At my new school in Guntramsdorf I’ll have five lessons each Wednesday.  It’s a bit more of a commute, including 25 minutes on the Badnerbahn, a tram line that has been taking people from Vienna to the former regal resort town of Baden for well over 100 years. The school is young and small and so far just 9th and 10th graders; hopefully, it will be easier to get to know students a bit between classes or en route to and from the train.

All in all, I think I have somewhere in the neighborhood of 21 classes –and approximately 350-400 students — on a two-week cycle.  Oh man, I hope I can learn more names than last year, but I’d better get busy studying the seating plans!

I’m also back to university by now.  Despite wondering if I really wanted to empty my Austrian bank account to pay for the term, I’m now officially signed up for the winter semester — and this year we’ve all been upgraded from the Dark Ages card-stock student ID’s to a more 21st century version.  (I’ll save the relic.) This weekend held rehearsals with two cellists (Rachmaninoff and Brahms sonatas), and this week will hopefully include a meeting with a violinist to talk about repertoire, picking up music for a flautist’s diploma exam next June, and maybe even making some progress about recital venue ideas.  Eeks.

There’s a version of “homeschooling” up and running, too!  As of my one-year-mark in September, Rachel and I have a pact only to speak German to each other (excepting when in English-speaking-only company).  So far, it has meant I’ve talked a bit less and that Rachel has had extra practice exercising the virtue of patience!  But, since she’d actually prefer to speak German, and since I absolutely must work on my speaking skills, it’s a pretty grand arrangement.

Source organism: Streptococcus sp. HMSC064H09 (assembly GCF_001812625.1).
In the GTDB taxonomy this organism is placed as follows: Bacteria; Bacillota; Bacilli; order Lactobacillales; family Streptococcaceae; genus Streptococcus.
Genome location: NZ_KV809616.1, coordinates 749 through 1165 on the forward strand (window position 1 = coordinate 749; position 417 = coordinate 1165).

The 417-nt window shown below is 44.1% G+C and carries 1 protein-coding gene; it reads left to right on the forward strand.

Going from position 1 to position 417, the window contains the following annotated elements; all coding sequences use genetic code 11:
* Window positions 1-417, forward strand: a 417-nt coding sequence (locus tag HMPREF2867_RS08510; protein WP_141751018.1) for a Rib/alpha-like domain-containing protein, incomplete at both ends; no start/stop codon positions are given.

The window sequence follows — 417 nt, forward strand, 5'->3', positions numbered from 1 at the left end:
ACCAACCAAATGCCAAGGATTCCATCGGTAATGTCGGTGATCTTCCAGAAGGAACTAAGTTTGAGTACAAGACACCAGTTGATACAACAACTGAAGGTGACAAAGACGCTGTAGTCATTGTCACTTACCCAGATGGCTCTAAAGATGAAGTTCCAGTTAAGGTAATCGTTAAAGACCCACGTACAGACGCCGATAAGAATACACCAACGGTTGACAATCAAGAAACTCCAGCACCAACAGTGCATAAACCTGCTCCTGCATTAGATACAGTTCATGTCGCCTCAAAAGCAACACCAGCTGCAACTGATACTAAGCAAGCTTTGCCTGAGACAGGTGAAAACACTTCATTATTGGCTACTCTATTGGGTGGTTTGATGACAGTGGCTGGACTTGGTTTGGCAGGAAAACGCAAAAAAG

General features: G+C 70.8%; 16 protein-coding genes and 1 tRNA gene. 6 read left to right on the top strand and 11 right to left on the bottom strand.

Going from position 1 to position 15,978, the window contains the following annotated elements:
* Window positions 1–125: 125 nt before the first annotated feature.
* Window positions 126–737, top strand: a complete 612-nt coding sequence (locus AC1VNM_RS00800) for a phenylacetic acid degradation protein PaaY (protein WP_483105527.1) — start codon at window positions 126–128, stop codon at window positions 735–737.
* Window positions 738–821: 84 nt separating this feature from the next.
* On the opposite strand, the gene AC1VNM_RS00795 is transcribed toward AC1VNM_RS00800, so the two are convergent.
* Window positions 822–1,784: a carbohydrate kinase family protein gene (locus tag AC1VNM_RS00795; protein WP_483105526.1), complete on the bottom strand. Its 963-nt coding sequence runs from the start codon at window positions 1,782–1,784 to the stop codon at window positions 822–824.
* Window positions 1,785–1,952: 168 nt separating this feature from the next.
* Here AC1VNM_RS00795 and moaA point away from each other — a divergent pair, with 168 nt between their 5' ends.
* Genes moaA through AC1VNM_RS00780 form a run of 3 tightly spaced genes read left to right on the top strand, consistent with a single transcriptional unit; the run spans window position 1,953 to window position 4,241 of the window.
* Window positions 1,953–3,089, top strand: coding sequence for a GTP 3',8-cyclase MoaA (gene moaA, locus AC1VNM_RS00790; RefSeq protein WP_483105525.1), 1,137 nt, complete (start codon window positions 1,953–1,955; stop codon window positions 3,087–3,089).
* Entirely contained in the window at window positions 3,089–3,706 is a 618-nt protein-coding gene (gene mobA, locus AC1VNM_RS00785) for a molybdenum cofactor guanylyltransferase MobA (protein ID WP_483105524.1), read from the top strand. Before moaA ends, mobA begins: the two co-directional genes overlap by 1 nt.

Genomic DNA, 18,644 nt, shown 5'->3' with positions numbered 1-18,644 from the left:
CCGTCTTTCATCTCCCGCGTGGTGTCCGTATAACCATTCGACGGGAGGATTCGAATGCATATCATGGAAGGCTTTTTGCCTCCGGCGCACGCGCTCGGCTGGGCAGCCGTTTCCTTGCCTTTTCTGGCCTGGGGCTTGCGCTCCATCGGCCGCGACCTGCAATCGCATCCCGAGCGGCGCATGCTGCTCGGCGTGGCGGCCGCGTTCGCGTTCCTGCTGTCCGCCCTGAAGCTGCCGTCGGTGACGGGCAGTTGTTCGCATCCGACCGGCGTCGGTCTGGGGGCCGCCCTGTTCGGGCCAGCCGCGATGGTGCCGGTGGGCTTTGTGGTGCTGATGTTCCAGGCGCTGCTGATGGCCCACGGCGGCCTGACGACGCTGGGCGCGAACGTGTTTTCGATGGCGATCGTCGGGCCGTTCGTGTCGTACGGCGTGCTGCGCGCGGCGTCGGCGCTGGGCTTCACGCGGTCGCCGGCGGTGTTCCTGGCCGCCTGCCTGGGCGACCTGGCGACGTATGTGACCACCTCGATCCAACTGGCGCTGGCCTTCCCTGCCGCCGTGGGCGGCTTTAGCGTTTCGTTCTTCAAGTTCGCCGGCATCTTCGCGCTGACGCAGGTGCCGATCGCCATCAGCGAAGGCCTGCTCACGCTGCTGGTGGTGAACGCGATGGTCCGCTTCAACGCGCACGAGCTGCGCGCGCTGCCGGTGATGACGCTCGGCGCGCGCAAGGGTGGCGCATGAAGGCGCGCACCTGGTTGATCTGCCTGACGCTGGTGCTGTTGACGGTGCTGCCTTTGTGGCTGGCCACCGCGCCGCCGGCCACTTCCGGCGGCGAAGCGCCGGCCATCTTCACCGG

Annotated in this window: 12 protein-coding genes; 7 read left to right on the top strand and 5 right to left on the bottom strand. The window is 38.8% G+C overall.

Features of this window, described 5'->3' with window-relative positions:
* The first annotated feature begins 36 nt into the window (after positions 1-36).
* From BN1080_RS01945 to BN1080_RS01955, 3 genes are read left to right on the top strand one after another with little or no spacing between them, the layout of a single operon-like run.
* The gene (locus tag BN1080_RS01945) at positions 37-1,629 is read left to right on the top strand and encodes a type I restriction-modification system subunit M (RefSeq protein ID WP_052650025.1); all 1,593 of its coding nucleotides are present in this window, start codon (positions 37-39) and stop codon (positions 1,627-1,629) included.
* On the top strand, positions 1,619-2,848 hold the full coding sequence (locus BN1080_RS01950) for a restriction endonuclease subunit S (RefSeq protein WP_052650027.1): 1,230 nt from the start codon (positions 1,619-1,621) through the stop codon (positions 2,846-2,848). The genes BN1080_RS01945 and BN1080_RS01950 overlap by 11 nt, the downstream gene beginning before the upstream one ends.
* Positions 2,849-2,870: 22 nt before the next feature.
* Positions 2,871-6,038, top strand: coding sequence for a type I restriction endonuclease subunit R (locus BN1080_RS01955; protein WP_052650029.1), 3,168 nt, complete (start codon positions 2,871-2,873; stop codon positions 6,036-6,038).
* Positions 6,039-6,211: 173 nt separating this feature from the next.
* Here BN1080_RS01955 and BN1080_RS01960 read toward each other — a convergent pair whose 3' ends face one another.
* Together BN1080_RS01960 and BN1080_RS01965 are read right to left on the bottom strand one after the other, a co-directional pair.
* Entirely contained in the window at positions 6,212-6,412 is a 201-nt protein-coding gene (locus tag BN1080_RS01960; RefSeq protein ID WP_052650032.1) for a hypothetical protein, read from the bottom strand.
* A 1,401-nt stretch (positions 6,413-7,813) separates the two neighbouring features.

School makes me think of field trips, and my most recent educational field trip was “take two” of the Lange Nacht der Museen.  The “long night” went all too fast — between a fly-through tour of the natural history museum, a minuet (dance) demonstration at the Belvedere, and a nearly-midnight concert of opera arias whistled, to name some.

Wörter (Words)

Back to the language topic, there’s a sign in many of the practice rooms at the uni which says something like, “Rauchen und essen ist verboten in Unterrichts- und Übungsräume” (Smoking and eating is forbidden in teaching and practice rooms.)  But, in at least one room, the sign bears embellishment: “Rauchend Hund zu essen ist verboten…” (Eating a dog while smoking is forbidden”).  I don’t know how many times I’ve seen it, but it’s still funny.

Besides conversation practice, I’ve been dabbling in reading the dictionary.  I’m on “E,” but it’s not very impressive since I started with “E.”  Anyhow, I have some new favorites:

1) Eintagsfliege (“one-day-fly”) for mayfly (Side note: For a long time I repeatedly referred to a Knoxville bakery as “Mayflies” when I mean “Magpies.” I guess I wouldn’t have the same problem auf Deutsch.),

2) Ellbogenfreiheit for elbowroom,

3) From the hike today, the word for sore muscles after exercise: Muskelkater (“muscle hangover”).

Enough silly words for one post!

 

 

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5 Responses to

  1. orbraaten says:

    Wow! Congrats on the half!

  2. Great photos, E! I’ll look forward to talking soon.

  3. Lois Hoyt says:

    Thanks again for an enjoyable post, Eva.

  4. Sara Y says:

    Thanks for the update they are always fun! I always told my students that I was 65 until one year when they noticed that I should get a year older after my birthday, so I after 9 years of teaching I have reached the ripe old age of 66! It is always amusing to see which kids believe that and which ones say “No way! Your 40!”

  5. Jessica says:

    We love reading about your experiences in Austria. Hugs from Greenville!